It is true to a much greater extent than we had hoped that young Indians
returning to the 
reservation after a thorough education relapse into a barbarous mode of life;
especially is 
this so of the girls, who are bought of their fathers by some admirer for
so many ponies, and 
not entirely loath, accept marriage under the old conditions, and soon become
nothing but 
drudges to some lazy young buck. * * * The difficulty is, how can it be prevented
? Boys 
and girls go back to their parents in tepees and huts, with few of the accompaniments
of civil- 
ized life. They have in the camps absolutely no application of the industries
they have learned. 
Their parents will not let them introduce the better way, and deride them
as "white folks." 
After awhile they despair of carrying out the life they were taught to live
at school, and in 
utter discouragement give themselves up to the barbarism around them. They
know better, 
but are unable in this environment to apply their knowledge. 
In the April Word Carrier, under the title " Needs of the Indian Home,"
description of such a home is given, from which I will condense: 
The first need is the home. The houses in which the Indians live can scarcely
be called by 
that name. Since the roving life was given up the tent has given'place to
the log house-a 
small, sod-roofed, floorless hut, with one or two dirty windows. In the center
of the room is 
the stove, nearly red hot. Around the sides are bedsteads, boxes, trunks,
and parcels of all 
descriptions. On the walls hang all the clothing the family are not wearing.
In the corner is 
a cozy place for a family of puppies. Near by the ration of meat is piled
on the floor and cov- 
ered with a dirty blanket.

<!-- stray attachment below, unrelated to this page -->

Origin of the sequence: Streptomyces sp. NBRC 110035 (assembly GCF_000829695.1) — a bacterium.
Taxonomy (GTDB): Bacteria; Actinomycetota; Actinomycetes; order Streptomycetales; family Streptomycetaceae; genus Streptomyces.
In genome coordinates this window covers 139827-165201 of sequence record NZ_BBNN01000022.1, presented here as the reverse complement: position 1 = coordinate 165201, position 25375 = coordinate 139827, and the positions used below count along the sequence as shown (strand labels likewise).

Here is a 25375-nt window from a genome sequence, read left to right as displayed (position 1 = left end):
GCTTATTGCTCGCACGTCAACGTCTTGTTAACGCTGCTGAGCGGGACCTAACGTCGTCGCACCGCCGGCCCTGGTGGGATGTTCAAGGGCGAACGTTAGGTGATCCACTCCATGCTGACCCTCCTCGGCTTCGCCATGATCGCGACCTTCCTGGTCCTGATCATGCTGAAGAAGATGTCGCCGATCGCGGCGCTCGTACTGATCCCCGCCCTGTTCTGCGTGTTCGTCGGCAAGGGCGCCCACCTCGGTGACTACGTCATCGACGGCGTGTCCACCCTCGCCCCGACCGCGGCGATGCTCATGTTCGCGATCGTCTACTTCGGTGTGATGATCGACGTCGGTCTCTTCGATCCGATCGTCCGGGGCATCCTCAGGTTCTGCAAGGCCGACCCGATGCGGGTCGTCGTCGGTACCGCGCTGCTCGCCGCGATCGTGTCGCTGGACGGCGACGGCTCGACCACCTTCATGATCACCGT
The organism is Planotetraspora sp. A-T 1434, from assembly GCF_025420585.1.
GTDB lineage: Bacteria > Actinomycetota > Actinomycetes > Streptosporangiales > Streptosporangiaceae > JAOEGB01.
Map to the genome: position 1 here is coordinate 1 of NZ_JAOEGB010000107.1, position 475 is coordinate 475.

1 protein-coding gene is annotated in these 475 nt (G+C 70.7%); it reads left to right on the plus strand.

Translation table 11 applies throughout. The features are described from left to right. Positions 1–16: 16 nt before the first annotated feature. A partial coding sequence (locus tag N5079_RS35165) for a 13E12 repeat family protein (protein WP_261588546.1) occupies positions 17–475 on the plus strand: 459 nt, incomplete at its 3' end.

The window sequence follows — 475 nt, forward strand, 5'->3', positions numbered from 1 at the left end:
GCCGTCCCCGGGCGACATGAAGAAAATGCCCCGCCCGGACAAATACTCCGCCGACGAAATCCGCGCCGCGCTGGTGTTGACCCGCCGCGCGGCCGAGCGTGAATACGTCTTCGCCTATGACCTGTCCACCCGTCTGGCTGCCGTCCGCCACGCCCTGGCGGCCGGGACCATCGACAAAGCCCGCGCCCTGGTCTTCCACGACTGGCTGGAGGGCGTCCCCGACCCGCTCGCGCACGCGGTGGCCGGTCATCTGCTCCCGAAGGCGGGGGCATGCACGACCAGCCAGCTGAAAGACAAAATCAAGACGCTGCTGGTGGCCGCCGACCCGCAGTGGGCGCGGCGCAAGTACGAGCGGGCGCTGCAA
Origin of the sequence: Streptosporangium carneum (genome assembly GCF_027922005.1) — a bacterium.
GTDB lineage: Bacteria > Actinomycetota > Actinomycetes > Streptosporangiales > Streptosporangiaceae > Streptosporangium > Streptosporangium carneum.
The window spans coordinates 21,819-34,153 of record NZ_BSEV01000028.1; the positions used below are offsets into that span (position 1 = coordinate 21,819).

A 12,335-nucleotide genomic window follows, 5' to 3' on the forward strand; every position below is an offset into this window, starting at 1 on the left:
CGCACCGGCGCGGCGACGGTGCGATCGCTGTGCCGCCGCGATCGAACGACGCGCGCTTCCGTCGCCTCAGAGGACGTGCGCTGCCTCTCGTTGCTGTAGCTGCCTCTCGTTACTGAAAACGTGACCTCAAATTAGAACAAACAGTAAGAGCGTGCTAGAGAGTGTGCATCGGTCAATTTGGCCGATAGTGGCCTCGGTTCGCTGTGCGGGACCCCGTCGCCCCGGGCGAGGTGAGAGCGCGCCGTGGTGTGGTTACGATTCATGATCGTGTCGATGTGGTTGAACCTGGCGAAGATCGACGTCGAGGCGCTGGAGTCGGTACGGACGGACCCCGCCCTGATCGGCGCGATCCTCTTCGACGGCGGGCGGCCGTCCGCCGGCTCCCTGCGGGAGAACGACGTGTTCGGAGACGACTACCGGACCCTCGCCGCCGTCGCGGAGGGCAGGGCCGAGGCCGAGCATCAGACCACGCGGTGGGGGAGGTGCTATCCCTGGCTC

At night each person takes his pillow and blanket, if he has a pillow, and
curls up in his own 
corner on the floor. Instead of undressing each one rolls up in a blanket.
The air in these 
houses day and night can scarcely be imagined. Itis vile in the daytime,
but frequent passing 
through the door admits some oxygen. But at night the atmosphere is nothing
but poison. 
Pack eight or ten comparatively clean people in a small room for an hour
and you notice the 
impoverished condition of the air. But think of the consequences when the
room is full of 
people who have seldom if ever bathed, who sleep in garments worn for weeks,
in bedding 
stiff with grease and dirt. and between walls that have never been washed.
Then heat this air 
to 800 and you have a combination which makes one wonder how any Indian ever
lives. Be- 
sides, a large per cent of the people are consumptives and add their disease-laden
breath to the 
stench of the room. 
Can we help these women to realize what the word "home" really
means? Can we teach 
them the need of soap and water and fresh air? Is there anything that an
Indian home does not 
need to make it what it should be *.- 
IS there not need of scores and hundreds of field matrons sent by Government
or by Christian societies for this work of educating the mothers, uplifting